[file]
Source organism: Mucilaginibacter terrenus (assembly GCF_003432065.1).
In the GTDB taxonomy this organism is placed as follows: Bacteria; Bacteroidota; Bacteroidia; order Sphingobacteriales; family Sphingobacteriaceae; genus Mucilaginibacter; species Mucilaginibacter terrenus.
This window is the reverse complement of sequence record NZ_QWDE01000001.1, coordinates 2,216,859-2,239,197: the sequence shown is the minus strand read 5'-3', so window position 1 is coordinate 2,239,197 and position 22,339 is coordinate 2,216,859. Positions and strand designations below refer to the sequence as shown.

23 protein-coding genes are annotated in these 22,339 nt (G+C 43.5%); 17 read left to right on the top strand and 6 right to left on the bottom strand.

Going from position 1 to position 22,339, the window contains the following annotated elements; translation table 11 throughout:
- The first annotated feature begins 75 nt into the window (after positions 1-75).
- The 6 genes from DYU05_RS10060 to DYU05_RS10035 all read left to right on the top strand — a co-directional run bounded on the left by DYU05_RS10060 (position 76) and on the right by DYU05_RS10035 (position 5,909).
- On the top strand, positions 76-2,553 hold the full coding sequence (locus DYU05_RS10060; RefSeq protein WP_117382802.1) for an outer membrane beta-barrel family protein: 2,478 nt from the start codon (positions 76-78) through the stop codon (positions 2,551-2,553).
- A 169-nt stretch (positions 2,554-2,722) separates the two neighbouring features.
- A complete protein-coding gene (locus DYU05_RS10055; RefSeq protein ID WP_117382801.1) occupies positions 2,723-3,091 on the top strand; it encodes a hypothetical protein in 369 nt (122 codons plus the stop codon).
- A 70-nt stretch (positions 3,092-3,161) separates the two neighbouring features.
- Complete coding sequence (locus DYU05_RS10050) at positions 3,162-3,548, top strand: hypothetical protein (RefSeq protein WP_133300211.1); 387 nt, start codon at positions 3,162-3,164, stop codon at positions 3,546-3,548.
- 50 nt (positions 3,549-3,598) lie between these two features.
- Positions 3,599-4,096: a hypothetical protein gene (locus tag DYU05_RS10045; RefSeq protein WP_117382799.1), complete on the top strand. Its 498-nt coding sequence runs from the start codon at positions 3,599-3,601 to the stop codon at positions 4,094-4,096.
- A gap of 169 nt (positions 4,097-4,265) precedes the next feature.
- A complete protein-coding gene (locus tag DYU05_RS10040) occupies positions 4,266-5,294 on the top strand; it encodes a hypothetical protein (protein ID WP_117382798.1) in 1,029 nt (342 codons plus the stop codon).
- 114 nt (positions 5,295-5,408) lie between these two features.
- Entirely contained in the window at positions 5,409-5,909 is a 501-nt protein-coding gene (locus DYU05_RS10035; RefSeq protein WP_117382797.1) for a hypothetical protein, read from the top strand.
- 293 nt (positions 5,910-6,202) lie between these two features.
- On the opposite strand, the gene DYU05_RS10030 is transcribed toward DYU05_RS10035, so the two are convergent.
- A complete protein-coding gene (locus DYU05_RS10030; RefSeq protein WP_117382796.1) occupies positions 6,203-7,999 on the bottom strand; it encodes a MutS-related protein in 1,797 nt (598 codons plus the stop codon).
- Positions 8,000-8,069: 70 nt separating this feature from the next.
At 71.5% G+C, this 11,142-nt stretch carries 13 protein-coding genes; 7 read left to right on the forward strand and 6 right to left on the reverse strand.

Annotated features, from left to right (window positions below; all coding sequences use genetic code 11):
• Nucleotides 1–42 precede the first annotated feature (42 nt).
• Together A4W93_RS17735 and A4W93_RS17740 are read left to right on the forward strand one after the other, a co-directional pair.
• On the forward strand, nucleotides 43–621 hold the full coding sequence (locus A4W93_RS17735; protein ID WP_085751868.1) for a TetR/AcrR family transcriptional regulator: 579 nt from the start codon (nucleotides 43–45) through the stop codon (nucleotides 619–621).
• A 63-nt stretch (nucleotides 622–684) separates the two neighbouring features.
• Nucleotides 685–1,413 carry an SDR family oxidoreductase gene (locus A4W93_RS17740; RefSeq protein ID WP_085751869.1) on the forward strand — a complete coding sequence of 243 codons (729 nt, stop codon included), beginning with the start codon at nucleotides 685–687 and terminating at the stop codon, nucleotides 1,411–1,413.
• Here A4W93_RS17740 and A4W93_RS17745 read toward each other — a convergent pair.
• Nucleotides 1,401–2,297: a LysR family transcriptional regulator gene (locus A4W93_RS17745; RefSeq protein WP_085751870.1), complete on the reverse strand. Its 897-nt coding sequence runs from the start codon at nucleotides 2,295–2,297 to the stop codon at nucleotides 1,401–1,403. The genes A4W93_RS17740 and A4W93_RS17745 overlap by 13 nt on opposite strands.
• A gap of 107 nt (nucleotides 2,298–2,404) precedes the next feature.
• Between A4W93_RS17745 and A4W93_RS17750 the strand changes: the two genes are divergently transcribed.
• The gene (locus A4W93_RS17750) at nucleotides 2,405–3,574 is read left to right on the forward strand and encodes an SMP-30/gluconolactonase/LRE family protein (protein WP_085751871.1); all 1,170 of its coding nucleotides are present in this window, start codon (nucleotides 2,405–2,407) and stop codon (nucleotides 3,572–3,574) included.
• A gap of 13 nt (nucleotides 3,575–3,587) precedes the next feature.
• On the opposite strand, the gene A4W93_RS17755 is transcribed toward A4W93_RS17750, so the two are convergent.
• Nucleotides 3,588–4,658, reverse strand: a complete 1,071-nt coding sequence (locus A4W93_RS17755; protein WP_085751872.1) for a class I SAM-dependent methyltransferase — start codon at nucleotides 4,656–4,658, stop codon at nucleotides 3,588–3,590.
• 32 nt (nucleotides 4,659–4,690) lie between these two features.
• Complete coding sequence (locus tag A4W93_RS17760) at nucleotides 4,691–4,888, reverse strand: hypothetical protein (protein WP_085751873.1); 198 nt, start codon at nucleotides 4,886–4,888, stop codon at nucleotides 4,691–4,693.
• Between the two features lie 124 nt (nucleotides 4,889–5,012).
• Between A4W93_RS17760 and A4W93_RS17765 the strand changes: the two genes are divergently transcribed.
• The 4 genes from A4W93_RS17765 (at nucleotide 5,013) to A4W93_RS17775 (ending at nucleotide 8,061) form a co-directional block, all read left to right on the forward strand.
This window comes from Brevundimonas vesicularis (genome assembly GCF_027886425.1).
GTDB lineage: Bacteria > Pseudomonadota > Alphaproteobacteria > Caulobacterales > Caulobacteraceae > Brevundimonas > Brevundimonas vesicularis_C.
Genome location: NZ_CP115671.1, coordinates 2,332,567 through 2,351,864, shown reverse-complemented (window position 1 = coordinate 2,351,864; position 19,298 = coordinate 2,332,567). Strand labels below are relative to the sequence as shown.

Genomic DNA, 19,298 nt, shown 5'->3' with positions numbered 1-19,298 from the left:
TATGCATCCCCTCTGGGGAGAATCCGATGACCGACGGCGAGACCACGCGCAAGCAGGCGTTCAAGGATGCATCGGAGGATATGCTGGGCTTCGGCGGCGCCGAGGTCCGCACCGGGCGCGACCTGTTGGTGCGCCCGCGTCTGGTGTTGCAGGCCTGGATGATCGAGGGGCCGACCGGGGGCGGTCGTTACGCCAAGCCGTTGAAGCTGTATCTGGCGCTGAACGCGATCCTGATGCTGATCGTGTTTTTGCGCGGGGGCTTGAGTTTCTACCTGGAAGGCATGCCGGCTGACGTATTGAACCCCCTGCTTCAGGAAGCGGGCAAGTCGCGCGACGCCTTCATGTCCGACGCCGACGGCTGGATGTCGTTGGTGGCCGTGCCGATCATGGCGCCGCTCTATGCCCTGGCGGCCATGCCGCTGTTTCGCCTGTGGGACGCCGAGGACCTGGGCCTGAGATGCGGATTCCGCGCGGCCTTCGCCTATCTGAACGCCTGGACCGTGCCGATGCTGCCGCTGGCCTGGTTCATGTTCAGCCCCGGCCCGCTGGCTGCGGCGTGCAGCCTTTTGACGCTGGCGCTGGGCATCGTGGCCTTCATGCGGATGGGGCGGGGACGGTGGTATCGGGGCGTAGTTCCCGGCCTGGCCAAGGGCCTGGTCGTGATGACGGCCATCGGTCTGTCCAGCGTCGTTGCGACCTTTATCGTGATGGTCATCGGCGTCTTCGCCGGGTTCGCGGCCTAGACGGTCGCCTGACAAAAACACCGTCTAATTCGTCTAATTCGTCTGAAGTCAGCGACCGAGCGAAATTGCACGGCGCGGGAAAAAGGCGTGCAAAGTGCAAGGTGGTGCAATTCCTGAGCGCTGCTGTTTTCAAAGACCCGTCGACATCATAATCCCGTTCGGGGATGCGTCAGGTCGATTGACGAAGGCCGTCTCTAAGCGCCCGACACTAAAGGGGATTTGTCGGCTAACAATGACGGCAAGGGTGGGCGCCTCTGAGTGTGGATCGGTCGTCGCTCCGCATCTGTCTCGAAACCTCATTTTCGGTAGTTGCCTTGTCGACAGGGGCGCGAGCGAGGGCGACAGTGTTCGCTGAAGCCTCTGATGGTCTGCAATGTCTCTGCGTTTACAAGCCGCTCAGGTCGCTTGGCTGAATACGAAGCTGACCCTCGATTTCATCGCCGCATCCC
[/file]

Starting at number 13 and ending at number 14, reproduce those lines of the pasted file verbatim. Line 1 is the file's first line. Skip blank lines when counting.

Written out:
- 50 nt (positions 3,549-3,598) lie between these two features.
- Positions 3,599-4,096: a hypothetical protein gene (locus tag DYU05_RS10045; RefSeq protein WP_117382799.1), complete on the top strand. Its 498-nt coding sequence runs from the start codon at positions 3,599-3,601 to the stop codon at positions 4,094-4,096.